WASHINGTON, D.C. – The U.S. Senate opened the impeachment trial of President Donald Trump with quiet ceremony Thursday — senators standing at their desks to swear an oath of “impartial justice” as jurors, House prosecutors formally reciting the charges and Chief Justice John Roberts presiding.
The trial, only the third such undertaking in American history, is unfolding at the start of the election year, a time of deep political division in the nation. Four of the senators sitting in judgment on Trump are running for the Democratic Party's nomination to challenge him in the fall.
“Hear ye, hear ye, hear ye!" intoned the Senate's sergeant at arms, calling the proceedings to order just past noon.
Senators filled the chamber, an unusual sight in itself, sitting silently under strict rules that prohibit talking or cellphones, for a trial that will test not only Trump's presidency but also the nation’s three branches of power and its system of checks and balances.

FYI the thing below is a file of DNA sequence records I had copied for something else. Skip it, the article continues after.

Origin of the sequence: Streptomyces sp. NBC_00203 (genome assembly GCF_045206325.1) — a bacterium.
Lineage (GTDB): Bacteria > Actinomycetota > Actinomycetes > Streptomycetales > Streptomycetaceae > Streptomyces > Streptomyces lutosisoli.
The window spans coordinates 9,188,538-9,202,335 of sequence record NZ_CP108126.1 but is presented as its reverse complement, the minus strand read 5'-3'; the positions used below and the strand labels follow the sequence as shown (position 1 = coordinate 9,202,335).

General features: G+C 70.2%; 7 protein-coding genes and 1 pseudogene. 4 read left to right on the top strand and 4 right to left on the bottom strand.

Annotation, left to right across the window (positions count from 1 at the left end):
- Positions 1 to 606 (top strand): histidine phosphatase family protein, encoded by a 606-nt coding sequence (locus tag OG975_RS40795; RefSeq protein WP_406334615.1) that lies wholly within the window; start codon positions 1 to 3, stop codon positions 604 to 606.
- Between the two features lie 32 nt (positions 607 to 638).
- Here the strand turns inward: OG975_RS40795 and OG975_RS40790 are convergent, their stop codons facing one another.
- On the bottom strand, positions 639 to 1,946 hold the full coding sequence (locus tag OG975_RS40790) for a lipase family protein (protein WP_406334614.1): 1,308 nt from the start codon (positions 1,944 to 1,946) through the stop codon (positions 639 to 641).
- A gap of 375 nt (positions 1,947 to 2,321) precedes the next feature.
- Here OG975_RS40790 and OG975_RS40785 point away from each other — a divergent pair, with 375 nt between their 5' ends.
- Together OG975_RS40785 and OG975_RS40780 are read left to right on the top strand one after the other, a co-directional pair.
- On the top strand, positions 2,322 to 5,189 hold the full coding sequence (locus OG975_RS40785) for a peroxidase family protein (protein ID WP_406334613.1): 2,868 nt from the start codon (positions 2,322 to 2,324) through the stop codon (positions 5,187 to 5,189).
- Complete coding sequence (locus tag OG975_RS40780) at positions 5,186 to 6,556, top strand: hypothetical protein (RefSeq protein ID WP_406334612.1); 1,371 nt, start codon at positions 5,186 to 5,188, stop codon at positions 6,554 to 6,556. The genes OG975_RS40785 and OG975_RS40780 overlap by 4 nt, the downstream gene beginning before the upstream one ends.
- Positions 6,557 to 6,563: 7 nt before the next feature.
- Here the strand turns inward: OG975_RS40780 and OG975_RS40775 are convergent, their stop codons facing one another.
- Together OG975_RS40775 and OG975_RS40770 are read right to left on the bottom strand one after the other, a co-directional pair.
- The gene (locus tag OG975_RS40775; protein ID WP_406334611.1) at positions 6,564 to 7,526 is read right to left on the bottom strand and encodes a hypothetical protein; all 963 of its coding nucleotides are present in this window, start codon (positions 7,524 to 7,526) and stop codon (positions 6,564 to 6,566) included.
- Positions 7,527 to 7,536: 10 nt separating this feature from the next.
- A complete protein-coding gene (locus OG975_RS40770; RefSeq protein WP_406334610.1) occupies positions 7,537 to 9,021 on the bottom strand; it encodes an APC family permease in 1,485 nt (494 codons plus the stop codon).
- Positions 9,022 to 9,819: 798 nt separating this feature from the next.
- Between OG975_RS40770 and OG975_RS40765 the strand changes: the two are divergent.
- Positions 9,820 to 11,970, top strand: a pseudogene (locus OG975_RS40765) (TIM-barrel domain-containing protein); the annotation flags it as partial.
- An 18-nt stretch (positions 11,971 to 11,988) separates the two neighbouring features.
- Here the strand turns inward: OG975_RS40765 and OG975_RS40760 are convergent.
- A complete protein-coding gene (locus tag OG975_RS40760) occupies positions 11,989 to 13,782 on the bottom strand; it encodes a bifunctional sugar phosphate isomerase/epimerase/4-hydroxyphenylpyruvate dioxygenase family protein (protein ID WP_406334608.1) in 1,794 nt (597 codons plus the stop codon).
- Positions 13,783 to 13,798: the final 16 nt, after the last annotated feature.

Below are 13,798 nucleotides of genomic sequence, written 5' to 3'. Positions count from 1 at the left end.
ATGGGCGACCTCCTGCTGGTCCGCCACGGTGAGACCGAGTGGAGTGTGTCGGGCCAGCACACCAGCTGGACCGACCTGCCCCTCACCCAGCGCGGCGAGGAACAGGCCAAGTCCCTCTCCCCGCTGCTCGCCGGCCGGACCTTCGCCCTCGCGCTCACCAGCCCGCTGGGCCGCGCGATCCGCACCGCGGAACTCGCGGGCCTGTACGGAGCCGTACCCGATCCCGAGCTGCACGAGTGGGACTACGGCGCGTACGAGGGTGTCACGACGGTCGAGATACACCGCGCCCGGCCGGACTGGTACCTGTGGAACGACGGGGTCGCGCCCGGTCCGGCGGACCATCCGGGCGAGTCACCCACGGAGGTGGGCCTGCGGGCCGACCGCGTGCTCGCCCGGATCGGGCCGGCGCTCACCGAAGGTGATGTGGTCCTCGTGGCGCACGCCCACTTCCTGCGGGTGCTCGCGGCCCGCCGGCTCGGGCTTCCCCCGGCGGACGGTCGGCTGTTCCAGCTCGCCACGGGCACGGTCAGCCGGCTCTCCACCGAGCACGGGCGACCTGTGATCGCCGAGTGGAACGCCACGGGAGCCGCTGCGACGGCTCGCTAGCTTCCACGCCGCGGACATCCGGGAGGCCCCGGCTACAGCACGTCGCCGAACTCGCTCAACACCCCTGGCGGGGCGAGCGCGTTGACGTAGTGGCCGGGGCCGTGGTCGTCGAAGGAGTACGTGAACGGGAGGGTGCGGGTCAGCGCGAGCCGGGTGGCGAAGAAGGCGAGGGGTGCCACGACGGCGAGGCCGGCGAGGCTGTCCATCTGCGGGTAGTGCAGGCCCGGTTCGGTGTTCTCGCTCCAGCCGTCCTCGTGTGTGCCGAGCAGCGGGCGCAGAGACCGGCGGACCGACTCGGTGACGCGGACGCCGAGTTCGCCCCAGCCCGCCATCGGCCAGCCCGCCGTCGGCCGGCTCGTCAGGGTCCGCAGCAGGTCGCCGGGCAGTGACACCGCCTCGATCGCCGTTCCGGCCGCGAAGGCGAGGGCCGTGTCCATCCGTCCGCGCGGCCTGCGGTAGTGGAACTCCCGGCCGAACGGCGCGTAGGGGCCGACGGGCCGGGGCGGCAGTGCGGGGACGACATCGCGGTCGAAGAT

The Constitution mandates the chief justice serve as the presiding officer, and Roberts made the short trip across the street from the Supreme Court to the Capitol. He has long insisted judges are not politicians and is expected to serve as a referee for the proceedings. Senators rose quickly when he appeared in his plain black robe.
"Will all senators now stand, and remain standing, and raise their right hand," Roberts said.
“Do you solemnly swear that in all things appertaining to the trial of the impeachment of Donald John Trump, president of the United States, now pending, you will do impartial justice according to the Constitution and laws, so help you God?”
The senators responded they would, and then they lined up to sign an oath book.